Insulate Britain member brags the public are thanking the group

Climate activist Biff Whipster claims a lorry driver shook his hand, 'thanking me and my friends who were in the road'

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Biff Whipster, a member of Insulate Britain, said some members of the public have been thanking the group during its protests over the last few weeks.

He told the PA news agency: “I was in front of a lorry driver at one junction and he came out filming me, very angry. Just five minutes of conversation ended up with him shaking my hand, thanking me and thanking my friends who were in the road. They were glued to the road on behalf of his children.”

Mr Whipster denied the group blocked an ambulance during its recent protest at Wandsworth Bridge in south-west London.

Tim Gough, spokesperson for Insulate Britain outside the Royal Courts of Justice in London, before a hearing over the injunction banning the environmental activists from blocking the M25.
Tim Gough, spokesperson for Insulate Britain outside the Royal Courts of Justice in London, before a hearing over the injunction banning the environmental activists from blocking the M25.

“I personally unclogged 50ft of traffic in front of the ambulance, it was on the opposite side of the road, the opportunity to drive away was there,” he said.

“I appreciate the chaos of the situation. I’ve seen the clips on social media and it certainly looks like there was an ambulance that we were blocking. The ambulance was behind the camera though. He was in the opposite carriageway and we did clear the road.”

Biff Whipster said he had resigned himself to the possibility of potentially being thrown in prison or breaking court injunctions with his continued protesting.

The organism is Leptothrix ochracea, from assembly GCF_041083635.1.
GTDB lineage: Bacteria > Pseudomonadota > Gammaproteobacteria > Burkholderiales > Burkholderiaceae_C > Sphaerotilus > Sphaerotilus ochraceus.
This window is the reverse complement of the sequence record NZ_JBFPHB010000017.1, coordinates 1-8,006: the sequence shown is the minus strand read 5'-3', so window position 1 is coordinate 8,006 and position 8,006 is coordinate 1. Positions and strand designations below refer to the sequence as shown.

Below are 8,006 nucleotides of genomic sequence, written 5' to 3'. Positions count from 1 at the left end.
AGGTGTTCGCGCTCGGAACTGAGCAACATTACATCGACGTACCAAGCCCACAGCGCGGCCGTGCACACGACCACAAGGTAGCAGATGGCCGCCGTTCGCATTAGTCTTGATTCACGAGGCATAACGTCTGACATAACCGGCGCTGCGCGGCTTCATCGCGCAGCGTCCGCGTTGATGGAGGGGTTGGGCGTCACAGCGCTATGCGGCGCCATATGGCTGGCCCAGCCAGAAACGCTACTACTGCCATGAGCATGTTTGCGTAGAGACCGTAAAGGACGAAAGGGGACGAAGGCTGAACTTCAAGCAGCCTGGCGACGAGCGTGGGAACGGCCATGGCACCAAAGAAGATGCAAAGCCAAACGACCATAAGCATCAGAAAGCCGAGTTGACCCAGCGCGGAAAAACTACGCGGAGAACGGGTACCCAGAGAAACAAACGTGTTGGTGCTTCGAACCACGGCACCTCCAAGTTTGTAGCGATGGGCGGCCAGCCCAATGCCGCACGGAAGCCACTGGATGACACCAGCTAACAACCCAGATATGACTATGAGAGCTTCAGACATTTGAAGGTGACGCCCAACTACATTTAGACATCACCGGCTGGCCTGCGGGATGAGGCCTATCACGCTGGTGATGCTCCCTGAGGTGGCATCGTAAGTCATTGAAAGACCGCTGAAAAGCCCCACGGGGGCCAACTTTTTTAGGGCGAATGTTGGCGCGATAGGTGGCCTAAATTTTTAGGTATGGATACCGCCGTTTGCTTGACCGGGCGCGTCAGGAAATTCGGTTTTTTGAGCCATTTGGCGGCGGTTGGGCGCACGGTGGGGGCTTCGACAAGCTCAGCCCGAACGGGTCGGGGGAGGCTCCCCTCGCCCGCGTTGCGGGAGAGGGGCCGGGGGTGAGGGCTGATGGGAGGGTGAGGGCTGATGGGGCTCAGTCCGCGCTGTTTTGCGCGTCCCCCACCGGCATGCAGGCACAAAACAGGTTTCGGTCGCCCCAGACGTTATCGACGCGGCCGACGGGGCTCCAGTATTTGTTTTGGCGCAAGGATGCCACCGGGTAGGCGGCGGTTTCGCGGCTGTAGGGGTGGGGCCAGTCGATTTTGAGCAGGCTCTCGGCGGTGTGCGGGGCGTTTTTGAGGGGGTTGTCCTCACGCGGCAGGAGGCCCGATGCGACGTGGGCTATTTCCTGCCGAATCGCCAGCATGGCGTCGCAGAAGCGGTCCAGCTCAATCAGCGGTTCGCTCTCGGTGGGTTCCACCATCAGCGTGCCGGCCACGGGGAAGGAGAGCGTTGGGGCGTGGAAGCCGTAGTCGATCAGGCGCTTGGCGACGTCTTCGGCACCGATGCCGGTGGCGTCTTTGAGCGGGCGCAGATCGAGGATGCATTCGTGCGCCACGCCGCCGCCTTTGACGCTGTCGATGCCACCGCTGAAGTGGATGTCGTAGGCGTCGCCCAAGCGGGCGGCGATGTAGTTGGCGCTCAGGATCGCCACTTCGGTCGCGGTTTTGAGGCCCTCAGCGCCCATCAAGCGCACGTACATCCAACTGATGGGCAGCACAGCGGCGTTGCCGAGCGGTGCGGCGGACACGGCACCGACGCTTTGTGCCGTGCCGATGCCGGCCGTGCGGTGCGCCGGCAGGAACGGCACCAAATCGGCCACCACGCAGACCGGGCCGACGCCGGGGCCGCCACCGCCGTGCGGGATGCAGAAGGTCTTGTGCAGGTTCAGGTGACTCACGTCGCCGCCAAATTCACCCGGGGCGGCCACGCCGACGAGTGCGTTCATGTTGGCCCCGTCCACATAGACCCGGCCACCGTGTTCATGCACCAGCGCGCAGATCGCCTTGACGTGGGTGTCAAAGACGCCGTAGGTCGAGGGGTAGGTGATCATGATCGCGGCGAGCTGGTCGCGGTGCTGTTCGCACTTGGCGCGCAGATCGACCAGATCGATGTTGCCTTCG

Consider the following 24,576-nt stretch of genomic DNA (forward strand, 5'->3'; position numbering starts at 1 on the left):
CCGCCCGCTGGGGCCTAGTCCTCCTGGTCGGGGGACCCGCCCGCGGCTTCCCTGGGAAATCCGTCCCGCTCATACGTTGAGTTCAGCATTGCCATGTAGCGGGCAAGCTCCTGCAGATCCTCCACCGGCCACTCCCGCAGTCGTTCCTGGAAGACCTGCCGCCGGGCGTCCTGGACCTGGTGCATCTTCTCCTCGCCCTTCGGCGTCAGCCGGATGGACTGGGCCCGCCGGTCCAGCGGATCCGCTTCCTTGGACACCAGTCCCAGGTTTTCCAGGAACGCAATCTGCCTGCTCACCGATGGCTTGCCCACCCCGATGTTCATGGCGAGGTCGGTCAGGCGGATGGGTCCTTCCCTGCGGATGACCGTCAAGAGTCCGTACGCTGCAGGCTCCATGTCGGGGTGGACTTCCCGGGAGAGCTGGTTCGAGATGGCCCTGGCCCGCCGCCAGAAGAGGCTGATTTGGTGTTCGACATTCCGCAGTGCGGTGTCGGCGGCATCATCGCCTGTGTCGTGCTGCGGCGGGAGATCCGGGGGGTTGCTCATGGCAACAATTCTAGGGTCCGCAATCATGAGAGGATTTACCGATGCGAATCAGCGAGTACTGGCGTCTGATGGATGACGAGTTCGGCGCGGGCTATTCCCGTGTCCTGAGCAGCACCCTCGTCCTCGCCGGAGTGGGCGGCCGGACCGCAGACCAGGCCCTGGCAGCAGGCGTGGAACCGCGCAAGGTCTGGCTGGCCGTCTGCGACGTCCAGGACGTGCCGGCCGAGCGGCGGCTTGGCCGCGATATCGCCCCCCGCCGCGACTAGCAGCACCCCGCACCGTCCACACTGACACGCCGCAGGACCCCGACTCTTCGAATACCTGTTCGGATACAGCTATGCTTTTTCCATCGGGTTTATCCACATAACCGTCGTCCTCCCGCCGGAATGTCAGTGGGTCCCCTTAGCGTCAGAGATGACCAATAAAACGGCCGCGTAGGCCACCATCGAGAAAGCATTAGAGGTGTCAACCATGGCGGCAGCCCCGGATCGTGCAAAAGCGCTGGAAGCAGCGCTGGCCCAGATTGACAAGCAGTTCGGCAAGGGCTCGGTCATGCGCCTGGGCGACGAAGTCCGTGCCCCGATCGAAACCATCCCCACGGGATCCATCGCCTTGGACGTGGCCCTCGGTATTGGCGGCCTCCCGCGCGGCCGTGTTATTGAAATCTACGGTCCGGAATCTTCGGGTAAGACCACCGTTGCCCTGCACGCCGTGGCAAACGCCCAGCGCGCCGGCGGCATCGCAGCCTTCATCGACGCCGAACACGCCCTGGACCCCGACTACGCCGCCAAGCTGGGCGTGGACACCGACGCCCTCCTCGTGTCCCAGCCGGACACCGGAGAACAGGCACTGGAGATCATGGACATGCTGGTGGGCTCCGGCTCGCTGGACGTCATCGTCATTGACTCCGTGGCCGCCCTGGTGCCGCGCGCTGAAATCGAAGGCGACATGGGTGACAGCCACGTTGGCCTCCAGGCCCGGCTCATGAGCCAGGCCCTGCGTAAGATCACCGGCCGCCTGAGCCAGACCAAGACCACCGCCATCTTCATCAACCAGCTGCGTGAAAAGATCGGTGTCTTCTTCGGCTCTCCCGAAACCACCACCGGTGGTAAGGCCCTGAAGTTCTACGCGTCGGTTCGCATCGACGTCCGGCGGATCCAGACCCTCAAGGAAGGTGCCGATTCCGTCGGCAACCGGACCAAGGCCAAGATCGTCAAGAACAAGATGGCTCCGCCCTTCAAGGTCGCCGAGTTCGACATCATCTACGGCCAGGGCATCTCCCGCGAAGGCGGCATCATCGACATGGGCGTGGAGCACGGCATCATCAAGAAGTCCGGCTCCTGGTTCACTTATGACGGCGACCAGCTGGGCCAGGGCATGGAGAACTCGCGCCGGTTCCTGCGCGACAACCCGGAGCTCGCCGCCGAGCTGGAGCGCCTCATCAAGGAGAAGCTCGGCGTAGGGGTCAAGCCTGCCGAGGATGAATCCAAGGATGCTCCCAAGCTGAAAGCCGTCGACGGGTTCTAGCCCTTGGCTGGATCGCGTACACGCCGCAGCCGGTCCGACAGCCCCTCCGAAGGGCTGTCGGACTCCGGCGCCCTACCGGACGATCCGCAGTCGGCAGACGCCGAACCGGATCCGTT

The Insulate Britain campaigner told the PA news agency: “I am concerned, I have a house I was hoping I could grow old and die in. If I lose my house, so be it.

“I can’t not make the voices of the 8,000 people that are dying from fuel poverty heard and children that are going to die from CO2 emissions and the people currently in meaningless work that really could have proper jobs insulating homes.

“To me, that’s a price to pay. If I end up in prison, if I end up losing every single penny I have, I’ve done all that I can do. So yes, I care deeply about losing my house and my liberty, but the bigger priority is being here now.”

This comes after Insulate Britain has suspended its road-blocking protests.

The organisation – which has caused misery for drivers with protesters sitting on the M25 motorway and other major roads – said it will stop its “campaign of civil resistance” until October 25.

In a letter to Boris Johnson, the group wrote: “Insulate Britain would like to take this opportunity to profoundly acknowledge the disruption caused over the past five weeks.

“We cannot imagine undertaking such acts in normal circumstances. But the dire reality of our situation has to be faced.

“We invite you to make a meaningful statement that we can trust… that your Government will take the lead needed to insulate and retrofit our homes.”

Insulate Britain supporter Biff Whipster, a retail worker from Canterbury, unsuccessfully attempted to deliver the letter to Downing Street.

He told the PA news agency the group wants to “give the Government a bit of breathing space”.

But he added it will “recommence blocking roads” unless there is a “trustworthy statement from Mr Johnson about what actions he’s taking”.

Transport Secretary Grant Shapps said: “Sitting on roads and preventing everyone else from going about their lawful business is downright dangerous and counterproductive.

“Rather than apologising to the motorist now and returning in a week-and-a-half, they must call off their reckless campaign forever.”